- Microsoft will hold its Build conference in Seattle from May 7th to 9th.
- Build is Microsoft’s biggest developer event of the year.
- Google is holding its I/O conference the same week – from May 8th to May 10th.
- These events are booked weeks or months in advance so there’s no way to tell who had it first.
Microsoft announced this week that Build, its biggest developer event of the year, will be held in Seattle from May 7th – May 9th.
The problem: Those dates go right up against the Google I/O conference, which will be held right near the Googleplex in Mountain View, California from May 8th to May 10th.
Both of these events are very big deals, especially for software developers.
Microsoft uses Build to preview what’s next for its product lines, especially the Windows operating system and its Azure cloud computing platform. Highlights from last year’s event included a new design sensibility for Windows 10 and news that Apple would bring iTunes to the Windows Store(which has yet to actually happen).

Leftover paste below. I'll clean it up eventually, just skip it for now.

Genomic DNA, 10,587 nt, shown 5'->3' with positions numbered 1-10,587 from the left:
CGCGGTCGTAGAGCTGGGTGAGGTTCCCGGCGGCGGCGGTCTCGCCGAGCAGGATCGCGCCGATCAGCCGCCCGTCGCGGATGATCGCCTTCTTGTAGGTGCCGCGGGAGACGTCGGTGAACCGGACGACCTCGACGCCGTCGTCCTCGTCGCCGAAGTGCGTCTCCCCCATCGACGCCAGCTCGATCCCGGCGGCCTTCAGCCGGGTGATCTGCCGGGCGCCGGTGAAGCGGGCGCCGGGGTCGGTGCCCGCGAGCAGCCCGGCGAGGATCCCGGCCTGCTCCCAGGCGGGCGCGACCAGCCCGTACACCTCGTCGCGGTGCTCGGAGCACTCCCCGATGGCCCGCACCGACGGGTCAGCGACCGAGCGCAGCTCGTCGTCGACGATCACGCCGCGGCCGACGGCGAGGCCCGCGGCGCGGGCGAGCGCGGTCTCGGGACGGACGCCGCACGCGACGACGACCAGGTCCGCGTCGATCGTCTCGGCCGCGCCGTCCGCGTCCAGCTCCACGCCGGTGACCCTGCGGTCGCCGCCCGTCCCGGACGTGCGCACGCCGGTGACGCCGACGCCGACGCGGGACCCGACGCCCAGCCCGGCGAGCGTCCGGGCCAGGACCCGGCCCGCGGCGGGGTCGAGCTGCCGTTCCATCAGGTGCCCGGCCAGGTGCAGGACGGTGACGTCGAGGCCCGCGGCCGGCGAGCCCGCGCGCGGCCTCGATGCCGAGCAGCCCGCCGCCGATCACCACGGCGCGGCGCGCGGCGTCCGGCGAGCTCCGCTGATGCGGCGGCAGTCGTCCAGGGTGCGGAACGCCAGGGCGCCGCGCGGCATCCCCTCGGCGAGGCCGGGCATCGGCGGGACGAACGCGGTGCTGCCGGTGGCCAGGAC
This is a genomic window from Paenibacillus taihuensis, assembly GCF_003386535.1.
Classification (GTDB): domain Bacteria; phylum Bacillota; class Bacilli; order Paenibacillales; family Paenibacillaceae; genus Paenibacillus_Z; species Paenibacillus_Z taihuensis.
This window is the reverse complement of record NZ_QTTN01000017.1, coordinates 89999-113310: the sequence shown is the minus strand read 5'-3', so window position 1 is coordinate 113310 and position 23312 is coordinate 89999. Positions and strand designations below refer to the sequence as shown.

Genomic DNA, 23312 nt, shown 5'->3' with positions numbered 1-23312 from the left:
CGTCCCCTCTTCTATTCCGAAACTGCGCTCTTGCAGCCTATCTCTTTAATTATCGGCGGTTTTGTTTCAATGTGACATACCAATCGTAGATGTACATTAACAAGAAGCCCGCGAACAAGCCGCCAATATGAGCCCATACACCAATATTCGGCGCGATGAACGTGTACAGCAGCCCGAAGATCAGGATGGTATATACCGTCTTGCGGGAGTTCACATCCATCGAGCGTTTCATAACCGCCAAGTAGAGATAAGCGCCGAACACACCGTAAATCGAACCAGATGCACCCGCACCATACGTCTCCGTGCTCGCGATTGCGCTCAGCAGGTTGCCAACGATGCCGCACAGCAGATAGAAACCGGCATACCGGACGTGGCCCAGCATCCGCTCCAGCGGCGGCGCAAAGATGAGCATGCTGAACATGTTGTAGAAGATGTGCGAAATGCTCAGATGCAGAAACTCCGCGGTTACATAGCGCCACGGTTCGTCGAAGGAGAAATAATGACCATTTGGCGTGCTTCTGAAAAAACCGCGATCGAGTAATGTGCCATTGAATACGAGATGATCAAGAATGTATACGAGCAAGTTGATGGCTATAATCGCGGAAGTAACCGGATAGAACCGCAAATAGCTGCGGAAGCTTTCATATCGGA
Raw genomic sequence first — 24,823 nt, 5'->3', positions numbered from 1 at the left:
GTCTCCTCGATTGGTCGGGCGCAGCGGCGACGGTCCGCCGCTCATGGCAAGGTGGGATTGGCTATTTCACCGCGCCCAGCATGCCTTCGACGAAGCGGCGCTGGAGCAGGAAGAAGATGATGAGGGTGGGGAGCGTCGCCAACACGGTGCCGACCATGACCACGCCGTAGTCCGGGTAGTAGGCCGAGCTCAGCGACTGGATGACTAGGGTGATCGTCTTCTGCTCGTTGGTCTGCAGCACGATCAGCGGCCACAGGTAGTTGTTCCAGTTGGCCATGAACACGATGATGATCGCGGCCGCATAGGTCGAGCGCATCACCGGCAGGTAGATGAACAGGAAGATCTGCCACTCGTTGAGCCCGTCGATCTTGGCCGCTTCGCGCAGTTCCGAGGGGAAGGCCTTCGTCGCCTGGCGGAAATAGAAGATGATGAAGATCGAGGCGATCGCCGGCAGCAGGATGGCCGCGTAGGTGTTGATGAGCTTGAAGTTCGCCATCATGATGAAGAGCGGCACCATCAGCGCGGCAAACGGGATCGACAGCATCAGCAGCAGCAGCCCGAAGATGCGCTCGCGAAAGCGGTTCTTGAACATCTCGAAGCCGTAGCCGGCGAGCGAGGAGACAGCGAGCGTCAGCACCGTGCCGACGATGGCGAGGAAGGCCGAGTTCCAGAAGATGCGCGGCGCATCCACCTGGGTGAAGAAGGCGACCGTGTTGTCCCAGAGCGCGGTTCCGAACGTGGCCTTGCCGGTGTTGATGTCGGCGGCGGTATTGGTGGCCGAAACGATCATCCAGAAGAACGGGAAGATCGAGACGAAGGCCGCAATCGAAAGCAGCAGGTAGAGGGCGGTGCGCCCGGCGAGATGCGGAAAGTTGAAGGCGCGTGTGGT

Google’s is largely focused on the Android operating system. At last year’s Google I/O, the search giant announced a new camera technology called Google Lens, and added more smarts to its Google Home speaker.
Unlike Microsoft, Google focuses its I/O conference on consumer tech – it holds a separate event called Google Cloud Next, for its cloud and enterprise businesses. This year, Google Cloud Next will be held in San Francisco in July.
Regardless, the two conferences are going to be competing both for attendees and mass market attention: There are a lot of developers with investments in both Microsoft and Google technologies.
Still, this clash of tech titans was probably unintentional. These events get booked months or even years in advance, and there’s no way to tell that far out if you’re going to have a conflict of this magnitude.
And it could always be worse. Microsoft held Build in San Francisco for many years, before moving it closer to its Washington State home in 2017. If Microsoft had stayed the course, the entire San Francisco Bay Area would have been overrun with developers and execs from two mega companies, not just one.